Can I switch to a theatre-based career?

I am a frustrated 30-something looking for a change of direction in my life. I currently work with children as a playworker, which I love. I also work part-time front of house at the local theatre. I have a degree in Childhood and Youth, a background in care and I am a qualified massage therapist. But there is something about the theatre that speaks to me. I loved drama and performing in school plays as a child but was discouraged as my mother felt that I was "too shy" (to the contrary I think it could have been a huge asset to me, but there you are). I love the magic and the cameraderie of theatre. I love the emotion and the escape. Above all else I love being around interesting, creative, dynamic people. I think I want to move towards something more theatre-based as a career but I am at a loss for what or how.

My current skills and qualifications do not appear to purtain to much that would be relevant to any creative career. I also wonder how location-dependent many jobs would be. For example, my little local theatre does not have a creative team in any capacity - that is all brought along as part of the productions. So to be part of that, I am guessing it would require to be in London or some other major city.

Do you have any ideas or suggestions for how I might be able to switch to a theatre-based career from where I am now, what might suit me and if there is any way around the location-dependency, short of moving to London? Thanks so much.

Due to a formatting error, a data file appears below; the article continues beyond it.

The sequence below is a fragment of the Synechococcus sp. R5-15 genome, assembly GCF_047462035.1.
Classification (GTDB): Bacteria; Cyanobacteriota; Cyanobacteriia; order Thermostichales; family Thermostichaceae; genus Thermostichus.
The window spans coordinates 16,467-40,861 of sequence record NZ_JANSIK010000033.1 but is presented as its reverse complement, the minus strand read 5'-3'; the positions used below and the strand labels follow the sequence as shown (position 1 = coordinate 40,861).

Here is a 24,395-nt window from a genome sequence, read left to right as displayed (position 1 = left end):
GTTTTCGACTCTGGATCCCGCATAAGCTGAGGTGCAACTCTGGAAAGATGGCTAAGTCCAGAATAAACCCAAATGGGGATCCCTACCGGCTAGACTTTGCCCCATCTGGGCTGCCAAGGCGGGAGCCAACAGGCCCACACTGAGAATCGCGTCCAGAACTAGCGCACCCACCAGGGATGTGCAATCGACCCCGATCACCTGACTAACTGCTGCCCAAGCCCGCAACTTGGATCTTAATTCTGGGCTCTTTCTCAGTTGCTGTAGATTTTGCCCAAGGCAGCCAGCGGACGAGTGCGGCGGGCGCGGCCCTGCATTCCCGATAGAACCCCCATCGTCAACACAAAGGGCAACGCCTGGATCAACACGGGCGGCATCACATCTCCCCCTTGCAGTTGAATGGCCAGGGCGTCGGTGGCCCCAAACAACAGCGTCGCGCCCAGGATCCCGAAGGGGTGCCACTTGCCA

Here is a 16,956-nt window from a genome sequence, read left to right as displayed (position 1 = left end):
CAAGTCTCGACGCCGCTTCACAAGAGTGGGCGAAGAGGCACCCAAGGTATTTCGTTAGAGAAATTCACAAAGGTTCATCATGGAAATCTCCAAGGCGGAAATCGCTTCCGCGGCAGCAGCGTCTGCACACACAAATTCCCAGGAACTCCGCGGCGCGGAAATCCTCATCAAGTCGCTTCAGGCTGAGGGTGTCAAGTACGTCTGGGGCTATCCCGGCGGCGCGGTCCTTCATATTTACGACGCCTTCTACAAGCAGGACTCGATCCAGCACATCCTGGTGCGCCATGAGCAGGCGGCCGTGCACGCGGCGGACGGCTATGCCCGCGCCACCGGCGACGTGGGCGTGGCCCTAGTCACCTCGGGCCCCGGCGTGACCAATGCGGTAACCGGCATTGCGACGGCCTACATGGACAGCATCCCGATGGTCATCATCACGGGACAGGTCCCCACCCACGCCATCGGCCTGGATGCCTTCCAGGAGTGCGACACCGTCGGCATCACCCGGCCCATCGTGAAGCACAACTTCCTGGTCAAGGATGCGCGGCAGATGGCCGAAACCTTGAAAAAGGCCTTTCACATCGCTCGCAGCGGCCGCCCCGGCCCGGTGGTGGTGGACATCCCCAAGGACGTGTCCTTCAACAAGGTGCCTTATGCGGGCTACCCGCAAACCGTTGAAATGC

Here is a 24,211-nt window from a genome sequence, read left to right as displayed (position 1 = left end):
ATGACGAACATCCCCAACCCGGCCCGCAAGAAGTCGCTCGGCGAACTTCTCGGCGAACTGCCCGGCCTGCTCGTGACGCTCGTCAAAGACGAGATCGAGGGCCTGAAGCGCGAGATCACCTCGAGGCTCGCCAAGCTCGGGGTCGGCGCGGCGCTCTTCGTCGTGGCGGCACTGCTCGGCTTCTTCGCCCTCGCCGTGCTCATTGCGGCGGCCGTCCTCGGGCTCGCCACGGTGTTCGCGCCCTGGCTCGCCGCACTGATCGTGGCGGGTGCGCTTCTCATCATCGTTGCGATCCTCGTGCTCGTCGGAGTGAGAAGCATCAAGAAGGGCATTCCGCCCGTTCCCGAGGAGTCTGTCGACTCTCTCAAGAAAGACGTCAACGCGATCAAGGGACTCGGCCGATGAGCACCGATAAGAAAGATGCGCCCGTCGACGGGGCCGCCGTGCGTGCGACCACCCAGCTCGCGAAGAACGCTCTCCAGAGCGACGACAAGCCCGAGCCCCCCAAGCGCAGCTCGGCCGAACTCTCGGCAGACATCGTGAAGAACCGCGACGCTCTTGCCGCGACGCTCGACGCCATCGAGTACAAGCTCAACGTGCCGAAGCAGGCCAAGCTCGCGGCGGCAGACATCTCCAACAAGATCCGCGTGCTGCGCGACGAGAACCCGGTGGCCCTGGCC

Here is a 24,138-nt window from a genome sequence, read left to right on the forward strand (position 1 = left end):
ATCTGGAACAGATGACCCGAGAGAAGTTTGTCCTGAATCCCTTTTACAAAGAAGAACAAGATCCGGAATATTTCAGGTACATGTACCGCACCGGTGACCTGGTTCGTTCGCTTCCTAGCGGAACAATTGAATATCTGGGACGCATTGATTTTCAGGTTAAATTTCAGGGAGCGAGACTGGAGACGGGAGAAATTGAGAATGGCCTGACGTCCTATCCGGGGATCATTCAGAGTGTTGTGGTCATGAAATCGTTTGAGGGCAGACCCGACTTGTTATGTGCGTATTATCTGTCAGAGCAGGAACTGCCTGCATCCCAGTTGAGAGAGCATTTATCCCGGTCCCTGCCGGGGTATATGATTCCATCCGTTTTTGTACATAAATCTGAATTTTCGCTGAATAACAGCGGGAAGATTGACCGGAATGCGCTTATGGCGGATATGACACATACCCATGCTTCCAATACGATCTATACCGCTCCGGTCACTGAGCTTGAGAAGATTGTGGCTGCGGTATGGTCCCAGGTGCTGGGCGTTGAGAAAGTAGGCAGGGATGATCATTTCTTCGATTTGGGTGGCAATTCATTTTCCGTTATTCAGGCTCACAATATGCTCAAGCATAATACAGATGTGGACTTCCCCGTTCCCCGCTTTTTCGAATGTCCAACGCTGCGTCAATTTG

— Jenny

Expert answers

Jonathan Kennedy 's reply:

While you dont have a direct theatre background it sounds as though much of your experience would lend itself to the arts. Your front-of-house volunteering plus work with children and young people are all really useful.

I dont think by any means you need to be London based to flourish in the arts.

I think you should consider what in particular you would like to do in theatre, at present you dont state this. Many theatres and arts organisations have outreach and participatory programmes. Sometimes run by in-house staff and freelancers and sometimes on more of an ad hoc basis. Your work with young people could be useful here. While your local theatre may not have this kind of porgramme see what others in your region do. You might want to request to shadow some outreach workshop sessions with theatres permissions to see what it means on the ground so to speak.

Having a strong and solid understanding of theatre making and different forms of theatre are important to be able to develop a career in the sector over the long-term. Sitting in on rehearsals, attending public dress rehearsals (when you can) all would help widen your experience albeit at once removed from doing it yourself.

I would strongly advise you mine the theatre you volunteer at for their advice and then connect with others to develop a network around you. This should help you focus on the areas of theatre you are most suited to and help you make a start on developing your career. Its a hugely competitive and crowded profession with little by way of structured career progression so the more you can be proactive in taking this in to your own hands the more you will be seen as someone worth bringing into the industry.

Hope this helps.

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